Respiratory chain enzyme studies. Biochemical analysis of tissue biopsies or cultured cells often detects deficient activity of one or more of the respiratory chain enzyme complexes. Isolated defects of complex I or complex IV are the most common enzyme abnormalities observed and can help guide subsequent molecular genetic testing of mtDNA or nuclear genes. Biochemical results can also be normal, usually in individuals with mtDNA pathogenic variants affecting complex V subunits such as the pathogenic variants at mitochondrial nucleotides 8993 and 9176 (Table 5).

  • Skeletal muscle is usually the tissue of choice for enzyme studies.
  • Skin fibroblasts can be used, but only about 50% of respiratory chain enzyme defects identified in skeletal muscle are also identified in skin fibroblasts.
  • Approximately 10%-20% of individuals with normal skeletal muscle respiratory chain enzymes may have an enzyme defect detected in liver or cardiac muscle, particularly if those tissues are involved clinically [Thorburn et al 2004].

Molecular Genetic Testing

Mitochondrial DNA-associated Leigh syndrome. MT-ATP6, MT-TL1, MT-TK, MT-TW, MT-TV, MT-ND1, MT-ND2, MT-ND3, MT-ND4, MT-ND5, MT-ND6, and MT-CO3 are the mitochondrial genes in which mutations are known to cause mtDNA-associated Leigh syndrome.

NARP. MT-ATP6 is the only mitochondrial gene in which mutations are known to cause NARP.

Testing strategy

  • One strategy for molecular diagnosis of a proband suspected of having mtDNA-associated Leigh syndrome or NARP is to start with targeted mutation analysis of leukocyte DNA for the two common MT-ATP6 mutations (Table 1). If a disease-causing MT-ATP6 mutation is not detected, whole mitochondrial genome sequence analysis is performed. Note that muscle tissue is often the preferred source of DNA.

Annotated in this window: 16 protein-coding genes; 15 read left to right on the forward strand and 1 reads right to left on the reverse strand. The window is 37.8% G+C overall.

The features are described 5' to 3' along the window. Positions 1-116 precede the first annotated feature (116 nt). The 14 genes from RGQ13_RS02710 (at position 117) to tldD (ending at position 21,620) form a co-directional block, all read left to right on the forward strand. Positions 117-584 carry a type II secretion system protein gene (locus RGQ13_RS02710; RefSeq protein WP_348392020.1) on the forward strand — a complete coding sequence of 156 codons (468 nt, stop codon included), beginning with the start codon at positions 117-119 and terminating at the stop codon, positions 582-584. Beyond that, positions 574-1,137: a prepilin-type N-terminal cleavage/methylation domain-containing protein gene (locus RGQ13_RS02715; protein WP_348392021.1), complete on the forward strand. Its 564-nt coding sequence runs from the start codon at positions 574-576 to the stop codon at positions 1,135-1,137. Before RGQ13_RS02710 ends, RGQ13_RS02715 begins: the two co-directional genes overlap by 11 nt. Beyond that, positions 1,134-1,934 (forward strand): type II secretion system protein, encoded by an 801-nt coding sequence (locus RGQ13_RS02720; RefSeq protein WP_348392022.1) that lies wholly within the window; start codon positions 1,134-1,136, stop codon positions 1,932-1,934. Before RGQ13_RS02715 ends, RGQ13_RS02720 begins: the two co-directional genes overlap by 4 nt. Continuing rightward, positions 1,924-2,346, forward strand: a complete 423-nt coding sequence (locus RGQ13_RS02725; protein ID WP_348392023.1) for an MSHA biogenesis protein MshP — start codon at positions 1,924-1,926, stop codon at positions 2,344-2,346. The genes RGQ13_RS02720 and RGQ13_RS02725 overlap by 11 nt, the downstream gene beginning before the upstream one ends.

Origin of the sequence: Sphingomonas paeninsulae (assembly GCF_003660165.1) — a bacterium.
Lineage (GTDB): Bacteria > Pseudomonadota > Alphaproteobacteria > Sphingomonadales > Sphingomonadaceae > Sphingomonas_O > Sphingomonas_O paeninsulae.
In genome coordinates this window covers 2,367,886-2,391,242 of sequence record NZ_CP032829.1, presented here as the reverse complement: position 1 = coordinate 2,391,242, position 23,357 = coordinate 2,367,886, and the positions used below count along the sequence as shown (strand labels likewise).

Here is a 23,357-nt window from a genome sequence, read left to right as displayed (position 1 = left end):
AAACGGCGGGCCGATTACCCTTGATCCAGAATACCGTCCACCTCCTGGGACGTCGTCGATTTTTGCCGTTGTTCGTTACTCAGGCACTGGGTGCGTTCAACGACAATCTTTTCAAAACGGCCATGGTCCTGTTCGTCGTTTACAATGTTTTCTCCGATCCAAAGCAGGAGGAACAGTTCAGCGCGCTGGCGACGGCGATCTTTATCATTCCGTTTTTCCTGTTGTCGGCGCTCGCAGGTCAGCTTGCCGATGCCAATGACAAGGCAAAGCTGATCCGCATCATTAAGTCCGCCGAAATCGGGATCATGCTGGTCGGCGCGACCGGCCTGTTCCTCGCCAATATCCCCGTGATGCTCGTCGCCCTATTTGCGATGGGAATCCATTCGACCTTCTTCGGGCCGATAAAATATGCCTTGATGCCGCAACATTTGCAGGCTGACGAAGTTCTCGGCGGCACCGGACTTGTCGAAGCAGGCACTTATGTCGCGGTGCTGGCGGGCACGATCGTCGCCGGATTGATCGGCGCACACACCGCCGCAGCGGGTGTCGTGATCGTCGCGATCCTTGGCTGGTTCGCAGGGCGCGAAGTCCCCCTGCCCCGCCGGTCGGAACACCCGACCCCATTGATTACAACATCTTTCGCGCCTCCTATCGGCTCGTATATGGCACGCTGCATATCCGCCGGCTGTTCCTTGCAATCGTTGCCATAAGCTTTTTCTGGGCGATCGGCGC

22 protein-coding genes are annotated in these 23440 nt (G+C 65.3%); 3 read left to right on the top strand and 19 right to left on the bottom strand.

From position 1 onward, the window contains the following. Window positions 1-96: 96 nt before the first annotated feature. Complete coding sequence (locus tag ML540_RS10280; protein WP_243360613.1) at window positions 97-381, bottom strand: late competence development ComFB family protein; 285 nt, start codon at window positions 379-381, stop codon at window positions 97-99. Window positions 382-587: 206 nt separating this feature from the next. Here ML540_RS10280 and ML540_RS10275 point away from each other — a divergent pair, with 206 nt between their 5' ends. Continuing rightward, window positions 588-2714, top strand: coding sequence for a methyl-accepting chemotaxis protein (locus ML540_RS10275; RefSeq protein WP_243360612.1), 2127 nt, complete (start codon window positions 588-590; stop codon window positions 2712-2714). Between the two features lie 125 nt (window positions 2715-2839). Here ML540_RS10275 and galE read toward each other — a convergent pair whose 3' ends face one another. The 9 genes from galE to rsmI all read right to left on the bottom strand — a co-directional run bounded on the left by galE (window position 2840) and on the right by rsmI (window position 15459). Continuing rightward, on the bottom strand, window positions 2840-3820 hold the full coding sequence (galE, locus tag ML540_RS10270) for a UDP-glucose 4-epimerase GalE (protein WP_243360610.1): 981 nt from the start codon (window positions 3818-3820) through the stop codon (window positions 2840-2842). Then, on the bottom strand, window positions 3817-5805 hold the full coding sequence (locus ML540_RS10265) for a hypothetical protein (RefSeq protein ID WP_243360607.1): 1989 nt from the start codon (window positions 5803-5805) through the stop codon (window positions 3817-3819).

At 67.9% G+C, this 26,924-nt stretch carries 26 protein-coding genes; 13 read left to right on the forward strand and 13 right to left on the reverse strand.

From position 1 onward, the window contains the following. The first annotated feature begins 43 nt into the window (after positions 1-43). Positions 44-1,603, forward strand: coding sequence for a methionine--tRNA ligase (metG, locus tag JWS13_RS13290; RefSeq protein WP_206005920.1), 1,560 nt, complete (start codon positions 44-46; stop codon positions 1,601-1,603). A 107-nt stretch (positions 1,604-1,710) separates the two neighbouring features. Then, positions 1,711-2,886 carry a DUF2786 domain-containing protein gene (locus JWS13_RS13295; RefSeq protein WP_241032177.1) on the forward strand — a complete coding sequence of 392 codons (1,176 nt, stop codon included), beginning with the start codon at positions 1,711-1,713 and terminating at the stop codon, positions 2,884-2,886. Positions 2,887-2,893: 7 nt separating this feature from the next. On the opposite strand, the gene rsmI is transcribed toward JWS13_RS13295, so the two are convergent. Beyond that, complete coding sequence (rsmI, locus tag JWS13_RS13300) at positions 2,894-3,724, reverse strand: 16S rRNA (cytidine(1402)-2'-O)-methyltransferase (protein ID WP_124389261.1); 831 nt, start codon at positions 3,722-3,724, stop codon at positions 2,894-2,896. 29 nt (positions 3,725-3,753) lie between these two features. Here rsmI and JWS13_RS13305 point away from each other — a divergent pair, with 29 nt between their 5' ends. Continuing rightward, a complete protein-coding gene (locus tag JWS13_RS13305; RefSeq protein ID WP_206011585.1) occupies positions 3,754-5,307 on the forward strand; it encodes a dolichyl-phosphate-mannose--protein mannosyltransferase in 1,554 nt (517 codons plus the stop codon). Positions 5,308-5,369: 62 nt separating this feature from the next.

Note: Deletions/duplications of mtDNA are an extremely rare cause of Leigh syndrome.
    • In children deletion/duplication analysis is usually performed in leukocyte DNA at the same time as screening for the two common MT-ATP6 mutations.
    • Deletions are not usually detectable in leukocyte DNA from adults; in this age group, muscle (or urinary epithelial cells) is the tissue of choice for analysis.
  • Another strategy for molecular diagnosis of a proband suspected of having mtDNA-associated Leigh syndrome or NARP is to start with whole mitochondrial genome sequence analysis (Table 1). Note that muscle tissue is often the preferred source of DNA.

Interpretation of test results

  • Most mtDNA mutations are 'heteroplasmic' (i.e., mutant mtDNA coexists with wild type mtDNA) and for some mutations, the mutation load may vary among different tissues and may increase or decrease with age.